It makes sense from an evolutionary stand point too, wouldn’t it make sense that we are programmed to pleasure things that allow us to survive (or at least allow our genes to survive) and of course that would usually mean we would naturally be in good health. Isn’t this exactly why sex feels good and food tastes good? Aren’t we meant to experience that pleasure as motivation to ensure our genes survive through evolution? It also makes me think about our evolutionary programming for pleasure and gender differences . . . maybe it’s why women are more likely to “cheat” on their diets and men are more likely to “cheat” on their wives – were all just trying to ensure our genes ‘keep on keepin’ on.’ Maybe it also holds true that if we deny ourselves these programmed pleasures our bodies may become stressed, thinking they are in some kind of danger of not surviving. For instance, the stress our bodies endure when they aren’t receiving a good night sleep or relaxation, is the stress a result of not receiving the pleasure of sleep or is it not receiving the sleep itself?? And so, could there too be stress (disease) if we don’t receive pleasure from food? Or is it really only if we don’t receive the food itself??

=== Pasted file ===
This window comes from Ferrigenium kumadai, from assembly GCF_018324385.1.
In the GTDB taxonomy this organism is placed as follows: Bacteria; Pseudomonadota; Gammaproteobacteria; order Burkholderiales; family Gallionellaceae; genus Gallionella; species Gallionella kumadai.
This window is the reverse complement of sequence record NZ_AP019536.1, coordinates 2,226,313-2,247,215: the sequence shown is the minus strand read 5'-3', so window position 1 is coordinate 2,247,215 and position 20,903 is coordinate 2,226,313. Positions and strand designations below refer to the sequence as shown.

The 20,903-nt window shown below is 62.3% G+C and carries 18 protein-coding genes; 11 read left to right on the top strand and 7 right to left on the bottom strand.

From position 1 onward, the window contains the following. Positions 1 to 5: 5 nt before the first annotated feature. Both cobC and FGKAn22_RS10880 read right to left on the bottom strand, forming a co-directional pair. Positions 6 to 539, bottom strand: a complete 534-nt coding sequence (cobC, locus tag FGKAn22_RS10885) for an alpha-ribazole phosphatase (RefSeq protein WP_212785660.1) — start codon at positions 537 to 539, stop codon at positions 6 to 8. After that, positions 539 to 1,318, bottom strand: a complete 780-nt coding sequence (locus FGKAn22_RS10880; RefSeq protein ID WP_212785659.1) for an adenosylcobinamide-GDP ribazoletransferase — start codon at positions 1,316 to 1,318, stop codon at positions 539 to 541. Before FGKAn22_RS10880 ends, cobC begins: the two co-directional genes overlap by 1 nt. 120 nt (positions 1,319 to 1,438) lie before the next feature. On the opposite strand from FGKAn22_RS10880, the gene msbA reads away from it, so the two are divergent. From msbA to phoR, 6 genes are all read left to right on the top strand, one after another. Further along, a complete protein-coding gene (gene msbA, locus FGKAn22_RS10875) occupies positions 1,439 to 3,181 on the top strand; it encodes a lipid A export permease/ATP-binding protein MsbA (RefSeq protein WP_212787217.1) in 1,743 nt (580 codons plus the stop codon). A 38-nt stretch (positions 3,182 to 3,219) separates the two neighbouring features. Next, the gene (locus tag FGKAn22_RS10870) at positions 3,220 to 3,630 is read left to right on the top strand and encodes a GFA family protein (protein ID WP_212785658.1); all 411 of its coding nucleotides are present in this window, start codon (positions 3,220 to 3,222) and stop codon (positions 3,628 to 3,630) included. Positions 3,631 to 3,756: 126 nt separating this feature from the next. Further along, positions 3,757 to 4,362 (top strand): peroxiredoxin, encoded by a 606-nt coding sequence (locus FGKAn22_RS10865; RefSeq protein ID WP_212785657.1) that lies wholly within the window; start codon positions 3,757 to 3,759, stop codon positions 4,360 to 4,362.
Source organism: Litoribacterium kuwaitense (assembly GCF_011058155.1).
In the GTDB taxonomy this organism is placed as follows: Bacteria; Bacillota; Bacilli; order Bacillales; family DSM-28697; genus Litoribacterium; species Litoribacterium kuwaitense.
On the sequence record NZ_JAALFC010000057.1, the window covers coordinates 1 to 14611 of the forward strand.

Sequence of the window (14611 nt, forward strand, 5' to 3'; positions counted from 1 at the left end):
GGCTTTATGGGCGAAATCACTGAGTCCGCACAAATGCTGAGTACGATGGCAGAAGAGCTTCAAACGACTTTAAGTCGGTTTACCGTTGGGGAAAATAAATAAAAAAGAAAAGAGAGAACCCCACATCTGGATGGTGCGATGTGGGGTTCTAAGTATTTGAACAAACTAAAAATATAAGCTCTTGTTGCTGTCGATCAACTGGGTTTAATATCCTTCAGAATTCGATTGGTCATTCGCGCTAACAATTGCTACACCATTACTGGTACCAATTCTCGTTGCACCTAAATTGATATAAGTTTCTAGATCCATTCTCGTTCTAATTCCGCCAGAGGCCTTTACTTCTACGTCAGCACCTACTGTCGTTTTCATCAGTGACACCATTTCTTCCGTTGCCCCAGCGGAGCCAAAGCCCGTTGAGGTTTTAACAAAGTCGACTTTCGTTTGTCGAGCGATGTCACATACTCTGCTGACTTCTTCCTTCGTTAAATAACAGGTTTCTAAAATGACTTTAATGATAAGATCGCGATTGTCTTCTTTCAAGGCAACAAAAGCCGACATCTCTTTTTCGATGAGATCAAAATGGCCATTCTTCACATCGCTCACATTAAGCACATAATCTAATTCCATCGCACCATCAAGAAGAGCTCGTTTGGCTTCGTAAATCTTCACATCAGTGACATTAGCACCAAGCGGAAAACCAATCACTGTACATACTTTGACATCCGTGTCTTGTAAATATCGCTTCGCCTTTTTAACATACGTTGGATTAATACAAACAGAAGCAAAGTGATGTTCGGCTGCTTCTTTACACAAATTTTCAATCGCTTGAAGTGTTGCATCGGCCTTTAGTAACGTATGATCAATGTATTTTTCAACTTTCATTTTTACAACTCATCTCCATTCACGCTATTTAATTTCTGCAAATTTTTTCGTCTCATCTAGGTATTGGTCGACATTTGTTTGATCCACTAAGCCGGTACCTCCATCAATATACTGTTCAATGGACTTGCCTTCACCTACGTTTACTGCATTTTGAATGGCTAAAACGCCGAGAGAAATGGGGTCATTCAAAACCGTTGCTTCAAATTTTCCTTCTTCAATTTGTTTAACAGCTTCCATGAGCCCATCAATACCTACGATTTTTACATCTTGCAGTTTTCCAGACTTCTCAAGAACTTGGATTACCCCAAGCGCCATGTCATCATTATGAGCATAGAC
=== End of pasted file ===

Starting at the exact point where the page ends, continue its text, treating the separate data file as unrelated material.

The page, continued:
I just tend to think that as long as we stick with real food, there is no reason why we can’t grant ourselves permission to experience pleasure in food too. Maybe the problem only lies in eating food products that have been artificially modified to taste good. We keep on eating the artificially delicious food because we subconsciously associate the pleasure sensation with survival and we just end up sicker and sicker. Maybe there is no harm at all in restricting artificial flavor so that we can freely take pleasure in eating real, delicious food. Maybe allowing ourselves pleasure in real food really will help us live our fullest, survival of the fittest, healthiest life??
    Im not a scientist or a doctor, just a girl who never “cheats” on my diet (it brings me way to much happiness . . . and an organic side effect of really stellar health)
    I’d love to hear your thoughts! Thank you!!

    • Kell: studies have absolutely shown that pleasure eases stress and has profound effects on health. As long as we stick to real food, as you suggest, we can and should experience pleasure in eating.

  6. Hi Chris,

    Great post, Chris. I’ve found that I have to pay attention to much more than diet to enjoy a better sense of well being. That is not to say I don’t care a great deal about trying to eat real foods as much as possible.

    I’d like to try Feldenkrais and I live in the Bay Area (Marin). If appropriate, would you mind sharing where your wife leads classes, if she is doing so?

    Todd, I enjoy your blog. I’ve found Paul’s writing at saveyourself.ca to be incredibly useful, also.

    • My wife is not practicing currently because she has her hands full with our 11-week old daughter. I’ll check with her and see if she knows anyone good in Marin.